From geometric patterns on skyscrapers to the ironwork on historical buildings, there are many opportunities to capture the beauty and complexity of architecture.
One of the tallest buildings in Miami Beach (and one of the most expensive places to live) is the Portofino. Even though it’s a tall skyscraper of a building, it still manages to look Art Deco in style. You can’t fail to miss the bright orange and blue building reaching into the sky.
In the day the next building is nothing special but at night it comes alive with a spectacular light show. I think it really shows the architecture of the building better at night.
The next buildings are examples of some of the art deco hotels and buildings we have here in Miami Beach. The height restrictions are preserved in the art deco district so we’re lucky not to have high rise condos and hotels ruining the area.
Picture a dreamlike setting complete with exquisite, hand-painted frescos on barrel-vaulted ceilings, brilliant travertine floors, fine marble columns, intricate leaded glass fixtures, carved mahogany furnishings and lavish gardens. Then picture this all in the shadow of a spiraling Moorish Giralda tower.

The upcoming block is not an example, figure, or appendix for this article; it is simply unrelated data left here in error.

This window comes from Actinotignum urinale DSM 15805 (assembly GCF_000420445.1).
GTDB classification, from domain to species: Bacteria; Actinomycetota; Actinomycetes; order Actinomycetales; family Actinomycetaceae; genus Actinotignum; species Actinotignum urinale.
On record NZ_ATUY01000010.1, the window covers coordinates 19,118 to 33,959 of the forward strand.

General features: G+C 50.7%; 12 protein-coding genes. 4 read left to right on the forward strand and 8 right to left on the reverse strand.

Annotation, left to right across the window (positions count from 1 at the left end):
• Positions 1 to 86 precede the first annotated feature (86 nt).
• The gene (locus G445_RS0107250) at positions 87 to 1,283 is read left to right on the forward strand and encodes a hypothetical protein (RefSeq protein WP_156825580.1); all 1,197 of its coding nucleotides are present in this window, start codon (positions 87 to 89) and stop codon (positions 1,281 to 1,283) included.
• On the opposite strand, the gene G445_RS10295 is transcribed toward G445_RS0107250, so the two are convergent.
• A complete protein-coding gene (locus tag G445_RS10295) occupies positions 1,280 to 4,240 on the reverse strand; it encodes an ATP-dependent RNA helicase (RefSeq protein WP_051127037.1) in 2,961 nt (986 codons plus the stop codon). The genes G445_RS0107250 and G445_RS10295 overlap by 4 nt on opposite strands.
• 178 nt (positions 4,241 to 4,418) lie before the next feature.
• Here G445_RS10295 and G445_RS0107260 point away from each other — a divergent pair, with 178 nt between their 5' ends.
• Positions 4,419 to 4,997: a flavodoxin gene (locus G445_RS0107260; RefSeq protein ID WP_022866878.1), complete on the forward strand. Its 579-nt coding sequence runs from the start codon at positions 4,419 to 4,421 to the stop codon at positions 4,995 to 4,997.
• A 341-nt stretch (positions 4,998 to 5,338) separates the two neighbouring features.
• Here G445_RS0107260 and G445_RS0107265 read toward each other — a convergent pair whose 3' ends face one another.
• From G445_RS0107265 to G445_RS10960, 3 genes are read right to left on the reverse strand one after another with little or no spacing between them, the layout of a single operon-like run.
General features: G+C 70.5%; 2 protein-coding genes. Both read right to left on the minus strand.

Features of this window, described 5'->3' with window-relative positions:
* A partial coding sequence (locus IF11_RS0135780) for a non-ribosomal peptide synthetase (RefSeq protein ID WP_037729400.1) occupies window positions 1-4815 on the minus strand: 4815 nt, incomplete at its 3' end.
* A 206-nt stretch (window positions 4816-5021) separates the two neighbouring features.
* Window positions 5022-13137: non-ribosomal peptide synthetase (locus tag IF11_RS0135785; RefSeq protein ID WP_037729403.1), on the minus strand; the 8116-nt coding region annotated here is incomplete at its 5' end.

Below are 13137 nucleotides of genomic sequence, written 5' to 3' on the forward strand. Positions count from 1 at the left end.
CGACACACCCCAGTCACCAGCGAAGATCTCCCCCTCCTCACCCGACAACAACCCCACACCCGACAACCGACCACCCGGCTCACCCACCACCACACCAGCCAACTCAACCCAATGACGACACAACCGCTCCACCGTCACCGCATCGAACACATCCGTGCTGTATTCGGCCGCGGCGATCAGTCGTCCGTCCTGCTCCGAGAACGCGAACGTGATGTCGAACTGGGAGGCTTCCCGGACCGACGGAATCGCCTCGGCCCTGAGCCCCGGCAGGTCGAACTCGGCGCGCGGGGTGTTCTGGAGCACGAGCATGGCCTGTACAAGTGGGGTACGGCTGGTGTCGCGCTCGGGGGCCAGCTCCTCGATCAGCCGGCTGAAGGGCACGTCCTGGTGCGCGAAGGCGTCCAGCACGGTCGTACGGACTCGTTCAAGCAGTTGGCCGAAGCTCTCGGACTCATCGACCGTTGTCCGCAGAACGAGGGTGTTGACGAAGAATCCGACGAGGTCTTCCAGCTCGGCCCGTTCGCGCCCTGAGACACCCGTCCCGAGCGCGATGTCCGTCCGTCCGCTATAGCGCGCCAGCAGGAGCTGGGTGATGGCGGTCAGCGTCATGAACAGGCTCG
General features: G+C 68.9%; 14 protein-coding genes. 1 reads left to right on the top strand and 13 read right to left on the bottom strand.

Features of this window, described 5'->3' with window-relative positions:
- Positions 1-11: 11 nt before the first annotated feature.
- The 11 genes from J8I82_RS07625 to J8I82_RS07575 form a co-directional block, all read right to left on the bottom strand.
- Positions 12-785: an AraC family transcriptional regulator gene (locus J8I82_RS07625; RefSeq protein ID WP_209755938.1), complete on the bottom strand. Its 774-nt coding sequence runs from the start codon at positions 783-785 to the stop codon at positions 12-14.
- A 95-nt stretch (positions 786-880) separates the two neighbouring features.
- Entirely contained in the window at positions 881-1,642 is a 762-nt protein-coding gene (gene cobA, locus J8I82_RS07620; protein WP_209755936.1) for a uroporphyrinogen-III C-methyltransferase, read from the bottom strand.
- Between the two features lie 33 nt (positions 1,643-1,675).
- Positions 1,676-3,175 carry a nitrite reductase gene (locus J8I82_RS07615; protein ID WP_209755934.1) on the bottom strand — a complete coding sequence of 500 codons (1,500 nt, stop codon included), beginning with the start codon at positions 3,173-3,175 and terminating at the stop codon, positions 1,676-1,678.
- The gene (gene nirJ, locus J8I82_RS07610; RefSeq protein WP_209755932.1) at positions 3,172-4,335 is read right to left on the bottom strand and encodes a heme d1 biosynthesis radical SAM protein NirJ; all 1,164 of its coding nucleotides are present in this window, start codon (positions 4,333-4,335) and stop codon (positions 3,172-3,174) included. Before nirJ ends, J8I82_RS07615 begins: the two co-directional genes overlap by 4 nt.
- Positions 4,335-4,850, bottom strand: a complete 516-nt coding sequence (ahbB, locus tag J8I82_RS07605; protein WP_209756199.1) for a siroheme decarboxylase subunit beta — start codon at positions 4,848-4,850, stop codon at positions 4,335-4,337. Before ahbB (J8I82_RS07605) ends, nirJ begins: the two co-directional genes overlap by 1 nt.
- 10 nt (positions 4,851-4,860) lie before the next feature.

Is it a Spanish castle or a grand Venetian palazzo?
Although The Biltmore in Coral Gables, Fl does resemble the finest in classic Mediterranean architecture, it is neither an Italian palazzo nor Iberian castle. Instead it is the centerpiece of George Merrick’s vision of Coral Gables as an elegant, stately suburb, which he called “The City Beautiful.”
Combining his deep affection for lush South Florida landscape with a high regard for Italian, Moorish and Spanish architectural influences, Merrick realized his dream in the construction of his masterpiece.
You can find out more about the Biltmore Hotel here
Architecture and Monochrome
The above buildings work really well in color but what happens when you turn them black and white. Which do you prefer?